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United States Department of Agriculture

Agricultural Research Service

Title: Bitter Gourd; A vegetable to Improve Human Health

Authors
item Behera, Tusar - AG RESEARCH INST INDIA
item Simon, Philipp
item Staub, Jack

Submitted to: Medicinal and Aromatic Plants: Production, Business and Applications
Publication Type: Peer Reviewed Journal
Publication Acceptance Date: November 10, 2007
Publication Date: November 20, 2007
Citation: Behera, T., Simon, P.W., Staub, J.E. 2007. Bitter Gourd; A vegetable to Improve Human Health. Medicinal and Aromatic Plants: Production, Business and Applications. 1(2):224-227.

Interpretive Summary: The text in the article is linked to the photographs on the journal cover. Vegetables play a significant role in human nutrition, especially as vitamin sources (i.e., A, B6, C, E, thiamine, and niacin), minerals, and dietary fiber. These compounds are associated with reduced risk of cancer, cardiovascular disease, and other chronic diseases. Bitter gourd (syn. bitter melon, balsam pear) belongs to the taxonomic family Cucurbitaceae, and is an Asian vegetable crop species that is widely grown for its medicinal attributes, especially in China and India and throughout Southeast Asia. There are also small acreages of this crop species grown in the United States, primarily in California and Florida. Traditionally, plant extracts of bitter gourd have been used in treatment of diabetes (e.g., India, China, and Central America). The beneficial attributes of hypoglycaemic compounds and the anti-carcinogenic and hypercholesterolemic properties in bitter gourd fruit flesh, seed, and vegetative plant parts have been widely documented. The antimicrobial, antifertility, antiviral, and antiulcerogenic activities characterized in bitter gourd have been attributed to a broad array of biologically active phytochemicals, including triterpenes, pisteins, and steroids. In addtion, bitter gourd contains high concentrations of the antioxidant properties of carotenoids that may protect humans from carcinogens and heart disease. This article delineates these bitter gourd medicinal qualities, and indicates that it could be viewed as a "new crop species" used to enhance human health.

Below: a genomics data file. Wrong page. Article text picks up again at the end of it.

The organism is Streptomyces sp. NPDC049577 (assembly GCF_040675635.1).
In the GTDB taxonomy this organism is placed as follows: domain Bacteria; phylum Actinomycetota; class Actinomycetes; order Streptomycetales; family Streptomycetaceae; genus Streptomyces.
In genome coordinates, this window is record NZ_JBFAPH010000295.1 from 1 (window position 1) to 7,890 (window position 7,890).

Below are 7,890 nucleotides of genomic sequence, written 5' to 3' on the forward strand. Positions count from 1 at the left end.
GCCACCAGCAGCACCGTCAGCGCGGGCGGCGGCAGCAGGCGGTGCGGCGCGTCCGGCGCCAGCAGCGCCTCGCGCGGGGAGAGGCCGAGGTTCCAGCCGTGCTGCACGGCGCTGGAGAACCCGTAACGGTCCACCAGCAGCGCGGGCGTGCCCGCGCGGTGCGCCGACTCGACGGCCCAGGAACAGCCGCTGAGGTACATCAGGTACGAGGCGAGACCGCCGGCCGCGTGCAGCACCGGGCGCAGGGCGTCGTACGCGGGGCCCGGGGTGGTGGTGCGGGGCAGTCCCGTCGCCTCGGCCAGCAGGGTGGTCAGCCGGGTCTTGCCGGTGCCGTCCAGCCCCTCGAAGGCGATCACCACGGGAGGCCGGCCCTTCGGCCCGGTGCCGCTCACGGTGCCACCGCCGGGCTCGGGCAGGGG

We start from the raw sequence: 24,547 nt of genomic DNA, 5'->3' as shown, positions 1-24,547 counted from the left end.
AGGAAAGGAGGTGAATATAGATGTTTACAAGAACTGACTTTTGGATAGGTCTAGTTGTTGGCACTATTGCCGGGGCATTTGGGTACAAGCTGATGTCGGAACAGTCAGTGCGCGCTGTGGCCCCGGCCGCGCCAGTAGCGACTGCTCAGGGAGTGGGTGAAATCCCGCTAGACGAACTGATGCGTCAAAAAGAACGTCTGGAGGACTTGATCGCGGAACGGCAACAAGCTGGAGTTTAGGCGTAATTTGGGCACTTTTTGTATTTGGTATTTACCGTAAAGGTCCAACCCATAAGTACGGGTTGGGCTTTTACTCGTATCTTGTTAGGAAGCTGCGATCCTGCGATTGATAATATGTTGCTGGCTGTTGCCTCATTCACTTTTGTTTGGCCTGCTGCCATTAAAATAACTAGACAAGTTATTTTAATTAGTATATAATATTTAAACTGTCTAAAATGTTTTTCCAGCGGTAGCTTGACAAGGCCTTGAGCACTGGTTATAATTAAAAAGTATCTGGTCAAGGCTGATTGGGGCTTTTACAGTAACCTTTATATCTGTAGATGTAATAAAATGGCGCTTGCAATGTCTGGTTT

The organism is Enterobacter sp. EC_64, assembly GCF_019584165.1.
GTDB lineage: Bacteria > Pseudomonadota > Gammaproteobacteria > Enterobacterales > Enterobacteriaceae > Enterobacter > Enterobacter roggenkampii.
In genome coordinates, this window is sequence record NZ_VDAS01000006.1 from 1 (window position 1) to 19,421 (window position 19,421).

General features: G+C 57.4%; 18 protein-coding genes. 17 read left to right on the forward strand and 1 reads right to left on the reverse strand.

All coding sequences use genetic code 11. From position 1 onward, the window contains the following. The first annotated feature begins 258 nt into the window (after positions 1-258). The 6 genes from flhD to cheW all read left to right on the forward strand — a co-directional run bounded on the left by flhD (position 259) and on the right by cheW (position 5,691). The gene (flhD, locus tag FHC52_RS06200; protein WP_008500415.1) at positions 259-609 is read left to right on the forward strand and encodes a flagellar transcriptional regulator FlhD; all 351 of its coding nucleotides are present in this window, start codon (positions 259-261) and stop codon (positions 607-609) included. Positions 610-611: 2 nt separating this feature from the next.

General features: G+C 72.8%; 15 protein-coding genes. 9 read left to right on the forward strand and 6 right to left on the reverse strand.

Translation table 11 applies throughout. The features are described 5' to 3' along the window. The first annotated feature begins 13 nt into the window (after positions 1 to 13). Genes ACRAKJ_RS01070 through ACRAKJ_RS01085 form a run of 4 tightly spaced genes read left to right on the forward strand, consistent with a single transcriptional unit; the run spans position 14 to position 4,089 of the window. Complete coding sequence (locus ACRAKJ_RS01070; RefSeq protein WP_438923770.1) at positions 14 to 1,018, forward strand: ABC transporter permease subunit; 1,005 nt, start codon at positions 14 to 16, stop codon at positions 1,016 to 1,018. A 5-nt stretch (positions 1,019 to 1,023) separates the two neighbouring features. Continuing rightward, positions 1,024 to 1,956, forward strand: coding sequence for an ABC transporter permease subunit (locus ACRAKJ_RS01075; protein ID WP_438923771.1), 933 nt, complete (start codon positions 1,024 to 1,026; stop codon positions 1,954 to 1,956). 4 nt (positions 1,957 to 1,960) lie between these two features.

Technical Abstract: Vegetables play a significant role in human nutrition, especially as vitamin sources (i.e., A, B6, C, E, thiamine, and niacin), minerals, and dietary fiber. These compounds are associated with reduced risk of cancer, cardiovascular disease, and other chronic diseases. Bitter gourd (syn. bitter melon, balsam pear, Momordica charantia L.) belongs to family Cucurbitaceae, and is an Asian vegetable crop species is widely grown for its medicinal attributes, especially in China and India and throughout Southeast Asia. There are also small acreages of this crop species grown in the United States, primarily in California and Florida. Thus, it important to more clearly describe the potential value of this “new” crop species in terms of its value to U.S. agriculture. This is the focus of this work which presents statistical information on the nutritive value of bitter gourd, especially as it pertains to the high fruit concentrations of the antioxidant properties of carotenoids that may protect humans from carcinogens and heart disease. The total carotenoid concentration of the seeds of bitter gourd immature (~ 2.8 µg/g tissue) is relatively low compared to the ripe (~271 µg/g tissue) fruit. Carotene in ripe fruit is almost exclusively lycopene (~261 µg/g tissue), of which 96% of the carotenoids can be found in ripe seeds. Although vitamin C content of bitter gourd varies considerably (44.0-78.0 mg/g edible portion), the concentration of 16 essential amino acids and crude protein content (11.4-20.9 g/kg) is higher than that found in tomato and cucumber.

Last Modified: 4/17/2014
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